The NFU has submitted its response to the Low Pay Commission (LPC) consultation on the National Minimum Wage (NMW) and National Living Wage (NLW) for 2020/2021.
The evidence highlights the NFU’s strong support of the principle of the NMW and NLW, and stresses that this year the Commission must also consider the economic impacts of COVID-19 and the ending of the transition period when making its recommendations to government.
A recent report by Andersons demonstrates the impact the pandemic has had on input costs, showing that it has increased seasonal labour costs by 15%. This is in addition to a 34% rise in labour costs over the past five years.
With this is mind, the NFU asks that any recommendations be approached in a manner that:
- Prioritises economic recovery from COVID-19 and the ending of the Brexit transition period.
- Makes increases to rates and changes to age thresholds incrementally, at a rate with which businesses can keep pace.
- Allows more time for businesses to negotiate a fair price within supply contracts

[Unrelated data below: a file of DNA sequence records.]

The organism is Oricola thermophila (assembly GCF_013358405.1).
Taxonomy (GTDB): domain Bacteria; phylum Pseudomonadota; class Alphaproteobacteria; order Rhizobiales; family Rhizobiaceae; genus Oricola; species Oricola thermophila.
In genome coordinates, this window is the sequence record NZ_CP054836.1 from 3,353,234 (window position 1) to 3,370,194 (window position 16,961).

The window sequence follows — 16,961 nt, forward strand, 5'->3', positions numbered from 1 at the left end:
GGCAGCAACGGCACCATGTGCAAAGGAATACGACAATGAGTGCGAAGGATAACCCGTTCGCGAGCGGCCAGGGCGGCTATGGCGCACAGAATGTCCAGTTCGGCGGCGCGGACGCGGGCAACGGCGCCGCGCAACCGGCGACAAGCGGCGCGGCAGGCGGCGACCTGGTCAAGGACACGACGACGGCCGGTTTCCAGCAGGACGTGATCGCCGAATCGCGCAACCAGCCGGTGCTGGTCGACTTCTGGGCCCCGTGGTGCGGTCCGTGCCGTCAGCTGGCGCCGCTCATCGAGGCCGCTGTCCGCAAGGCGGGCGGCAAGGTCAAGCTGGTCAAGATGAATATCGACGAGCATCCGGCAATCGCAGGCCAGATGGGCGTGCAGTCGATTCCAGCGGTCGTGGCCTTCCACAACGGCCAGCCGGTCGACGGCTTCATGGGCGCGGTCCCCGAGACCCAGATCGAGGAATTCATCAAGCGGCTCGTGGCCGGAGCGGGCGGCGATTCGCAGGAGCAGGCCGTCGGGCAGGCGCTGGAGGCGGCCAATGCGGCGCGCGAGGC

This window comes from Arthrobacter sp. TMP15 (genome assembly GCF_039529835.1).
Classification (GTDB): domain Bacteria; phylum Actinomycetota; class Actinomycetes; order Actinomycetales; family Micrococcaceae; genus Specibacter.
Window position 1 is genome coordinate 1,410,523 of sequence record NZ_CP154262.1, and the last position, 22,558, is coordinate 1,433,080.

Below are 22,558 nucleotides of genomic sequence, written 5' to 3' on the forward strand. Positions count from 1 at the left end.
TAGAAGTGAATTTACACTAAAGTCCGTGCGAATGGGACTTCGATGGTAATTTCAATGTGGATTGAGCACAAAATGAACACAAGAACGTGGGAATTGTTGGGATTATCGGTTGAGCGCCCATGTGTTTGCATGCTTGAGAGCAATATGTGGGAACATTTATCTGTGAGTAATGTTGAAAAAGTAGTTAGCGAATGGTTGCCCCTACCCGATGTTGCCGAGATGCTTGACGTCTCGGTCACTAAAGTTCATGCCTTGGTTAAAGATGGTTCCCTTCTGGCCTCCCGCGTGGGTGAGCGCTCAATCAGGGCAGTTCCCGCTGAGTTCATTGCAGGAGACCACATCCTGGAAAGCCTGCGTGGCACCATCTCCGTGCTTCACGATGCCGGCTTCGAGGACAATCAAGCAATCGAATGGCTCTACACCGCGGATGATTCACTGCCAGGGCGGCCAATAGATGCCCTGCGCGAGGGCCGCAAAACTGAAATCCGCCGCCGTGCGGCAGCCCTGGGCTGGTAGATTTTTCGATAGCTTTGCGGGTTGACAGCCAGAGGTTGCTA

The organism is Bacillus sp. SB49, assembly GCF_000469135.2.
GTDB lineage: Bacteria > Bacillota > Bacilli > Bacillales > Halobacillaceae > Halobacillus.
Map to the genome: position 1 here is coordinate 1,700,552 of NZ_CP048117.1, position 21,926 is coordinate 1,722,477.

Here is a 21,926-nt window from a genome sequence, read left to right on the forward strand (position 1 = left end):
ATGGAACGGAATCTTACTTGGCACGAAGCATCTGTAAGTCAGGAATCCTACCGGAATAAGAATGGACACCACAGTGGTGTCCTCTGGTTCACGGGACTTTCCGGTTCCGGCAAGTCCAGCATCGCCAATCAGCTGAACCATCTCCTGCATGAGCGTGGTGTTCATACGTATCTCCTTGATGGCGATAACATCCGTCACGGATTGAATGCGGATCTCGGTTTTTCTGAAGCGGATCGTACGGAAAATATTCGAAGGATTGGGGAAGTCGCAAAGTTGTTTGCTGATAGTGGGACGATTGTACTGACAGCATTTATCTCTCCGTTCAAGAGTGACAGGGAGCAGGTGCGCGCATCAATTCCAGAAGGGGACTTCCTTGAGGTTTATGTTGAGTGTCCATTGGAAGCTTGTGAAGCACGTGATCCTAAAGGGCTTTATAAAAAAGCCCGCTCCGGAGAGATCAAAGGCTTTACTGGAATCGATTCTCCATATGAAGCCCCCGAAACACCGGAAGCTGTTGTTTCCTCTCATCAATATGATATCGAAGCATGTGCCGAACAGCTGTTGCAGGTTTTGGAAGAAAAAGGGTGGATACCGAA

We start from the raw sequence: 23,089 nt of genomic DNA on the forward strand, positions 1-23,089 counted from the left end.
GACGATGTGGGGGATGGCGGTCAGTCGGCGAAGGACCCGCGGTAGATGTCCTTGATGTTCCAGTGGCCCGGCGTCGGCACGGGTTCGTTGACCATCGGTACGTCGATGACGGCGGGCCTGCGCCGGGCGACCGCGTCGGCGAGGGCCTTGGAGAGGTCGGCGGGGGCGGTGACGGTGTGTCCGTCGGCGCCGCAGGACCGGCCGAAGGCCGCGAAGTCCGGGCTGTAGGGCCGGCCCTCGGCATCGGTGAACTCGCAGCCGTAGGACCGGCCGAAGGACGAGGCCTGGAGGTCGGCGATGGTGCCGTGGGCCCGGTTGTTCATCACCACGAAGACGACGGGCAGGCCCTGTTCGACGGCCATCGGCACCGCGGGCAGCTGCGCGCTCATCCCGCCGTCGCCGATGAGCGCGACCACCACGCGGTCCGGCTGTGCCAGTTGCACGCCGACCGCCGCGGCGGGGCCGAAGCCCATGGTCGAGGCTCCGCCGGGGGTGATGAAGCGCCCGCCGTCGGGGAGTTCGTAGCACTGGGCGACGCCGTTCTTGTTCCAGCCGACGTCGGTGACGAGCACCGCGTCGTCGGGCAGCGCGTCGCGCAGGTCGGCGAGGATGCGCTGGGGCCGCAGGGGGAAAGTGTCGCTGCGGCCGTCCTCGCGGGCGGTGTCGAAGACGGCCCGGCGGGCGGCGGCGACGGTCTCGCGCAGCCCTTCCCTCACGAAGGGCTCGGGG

- Is alert to the issue of maintaining pay differentials within businesses.
- Does not jeopardise the viability of domestic agricultural and horticultural production, particularly given its recently demonstrated importance to the nation’s food security.
NFU Vice President Tom Bradshaw said: “British farmers are very ambitious when it comes to future growth within the agricultural and horticultural sectors, but to achieve this growth we need the LPC to reconcile the NMW and NLW with the many challenges that farm businesses are facing.
“Whether it’s because of increased costs caused by Coronavirus, uncertainty due to our unknown trading position outside of the EU, our future immigration policy or supply chain pressure on farm gate prices, many British farmers are working to remain viable and competitive. We don’t want to see an unreasonable increase to the NMW or NLW adding further pressure.
“Farmers need time for their businesses to recover from the pandemic and time to plan ahead for life beyond the transition period. British agriculture, and the rest of the economy, is in an unprecedented and difficult situation and we need the LPC’s recommendations to government to reflect that.”
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